During the first media tour of the crippled Fukushima Daiichi nuclear power plant in Japan since its devastation in March, journalists on Saturday were not allowed to get close to the heavily damaged reactor buildings or even to leave the tour bus. In addition, they had to wear radiation suits, double layers of gloves, plastic boot covers, and hair nets.
Located about 150 miles northeast of Tokyo, the plant's cooling systems were first shaken by a magnitude-9.0 earthquake and then swamped by a massive tsunami on March 11. The one-two combination led to explosions and meltdowns of three of the six nuclear reactors at the plant. During the chaperoned visit, the reactor buildings were still surrounded by broken-down trucks, dented water tanks, and twisted metal fences, Reuters reported.
Even so, Masao Yoshida, manager of the Fukushima Daiichi plant, told the visiting journalists Saturday, From the data at the plant that I have seen, there is no doubt that the reactors have been stabilized.
The Tokyo Electric Power Co. has reportedly succeeded in bringing down temperatures at all three damaged reactors from levels considered dangerous, allowing Tepco workers to enter the reactor buildings. According to Yoshida, however, there is still danger involved for those working there.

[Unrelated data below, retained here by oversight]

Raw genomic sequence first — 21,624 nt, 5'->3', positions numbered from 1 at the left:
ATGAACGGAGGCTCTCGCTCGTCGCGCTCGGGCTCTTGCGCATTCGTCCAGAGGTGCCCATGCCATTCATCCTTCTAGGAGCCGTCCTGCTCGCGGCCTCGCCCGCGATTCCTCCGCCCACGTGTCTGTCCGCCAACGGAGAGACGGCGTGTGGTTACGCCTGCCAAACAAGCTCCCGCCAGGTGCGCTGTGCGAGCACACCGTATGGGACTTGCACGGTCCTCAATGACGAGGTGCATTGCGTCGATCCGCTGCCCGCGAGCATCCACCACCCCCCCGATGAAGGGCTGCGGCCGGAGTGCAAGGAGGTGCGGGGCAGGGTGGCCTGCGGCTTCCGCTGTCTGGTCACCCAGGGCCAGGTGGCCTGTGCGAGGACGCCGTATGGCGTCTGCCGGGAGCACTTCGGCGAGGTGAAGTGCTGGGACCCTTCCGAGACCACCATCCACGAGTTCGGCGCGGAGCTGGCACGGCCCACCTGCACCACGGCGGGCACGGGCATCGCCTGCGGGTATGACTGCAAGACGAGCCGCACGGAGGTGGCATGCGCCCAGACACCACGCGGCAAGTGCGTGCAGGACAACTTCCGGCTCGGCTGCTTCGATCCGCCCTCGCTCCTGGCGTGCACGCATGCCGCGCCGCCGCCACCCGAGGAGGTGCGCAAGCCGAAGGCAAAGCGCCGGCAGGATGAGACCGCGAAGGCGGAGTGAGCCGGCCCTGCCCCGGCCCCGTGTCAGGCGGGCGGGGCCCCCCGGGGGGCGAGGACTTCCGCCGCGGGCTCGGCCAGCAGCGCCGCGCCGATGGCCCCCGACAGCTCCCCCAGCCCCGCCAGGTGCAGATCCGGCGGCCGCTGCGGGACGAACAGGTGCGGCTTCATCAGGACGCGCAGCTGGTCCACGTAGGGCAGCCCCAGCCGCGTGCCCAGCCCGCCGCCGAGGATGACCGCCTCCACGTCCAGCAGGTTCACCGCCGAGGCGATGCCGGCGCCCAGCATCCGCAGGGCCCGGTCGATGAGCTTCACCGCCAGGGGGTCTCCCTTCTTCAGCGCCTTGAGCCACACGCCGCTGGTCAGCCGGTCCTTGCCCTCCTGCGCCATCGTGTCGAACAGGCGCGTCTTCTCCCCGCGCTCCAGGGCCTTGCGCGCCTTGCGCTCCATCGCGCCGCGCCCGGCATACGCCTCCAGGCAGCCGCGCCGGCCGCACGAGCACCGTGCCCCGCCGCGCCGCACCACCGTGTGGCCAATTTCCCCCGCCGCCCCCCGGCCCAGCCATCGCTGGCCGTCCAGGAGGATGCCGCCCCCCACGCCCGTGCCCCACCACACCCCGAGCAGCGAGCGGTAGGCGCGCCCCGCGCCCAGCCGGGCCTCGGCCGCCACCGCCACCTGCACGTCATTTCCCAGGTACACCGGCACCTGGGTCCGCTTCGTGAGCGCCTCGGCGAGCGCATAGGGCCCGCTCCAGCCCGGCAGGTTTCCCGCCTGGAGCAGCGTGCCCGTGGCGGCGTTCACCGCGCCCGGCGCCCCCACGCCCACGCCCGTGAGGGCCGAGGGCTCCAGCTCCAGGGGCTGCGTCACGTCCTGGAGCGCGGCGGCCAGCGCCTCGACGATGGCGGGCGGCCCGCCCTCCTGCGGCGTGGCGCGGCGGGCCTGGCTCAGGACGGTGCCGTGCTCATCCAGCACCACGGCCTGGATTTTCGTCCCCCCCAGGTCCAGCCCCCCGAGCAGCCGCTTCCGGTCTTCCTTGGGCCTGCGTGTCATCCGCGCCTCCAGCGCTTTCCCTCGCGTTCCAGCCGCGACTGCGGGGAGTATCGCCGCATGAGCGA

The triple disaster in March killed an estimated 20,000 people. And the accident at the Fukushima Daiichi plant is the worst nuclear mishap since the Chernobyl event in the former Soviet Union 25 years ago. The accident forced the Japanese government to declare an evacuation zone with a 12-mile radius around the plant that led to an estimated 80,000 residents being evacuated.
Nevertheless, government officials appear happy with the progress made so far.
I think it's remarkable that we've come this far, The Guardian of London quoted Goshi Hosono, the environment minister, as saying, The situation at the beginning was extremely severe. At least we can say we have overcome the worst.
Every time I come back, I feel conditions have improved. This is due to your hard work, Hosono told workers at the plant.
Tepco believes it will be able to declare a cold shutdown by the end of the year. A cold shutdown is one of the conditions that must be met before the government considers lifting its ban on entry into the area.
According to a government report released this month, the decommissioning of Fukushima Daiichi could take 30 or more years.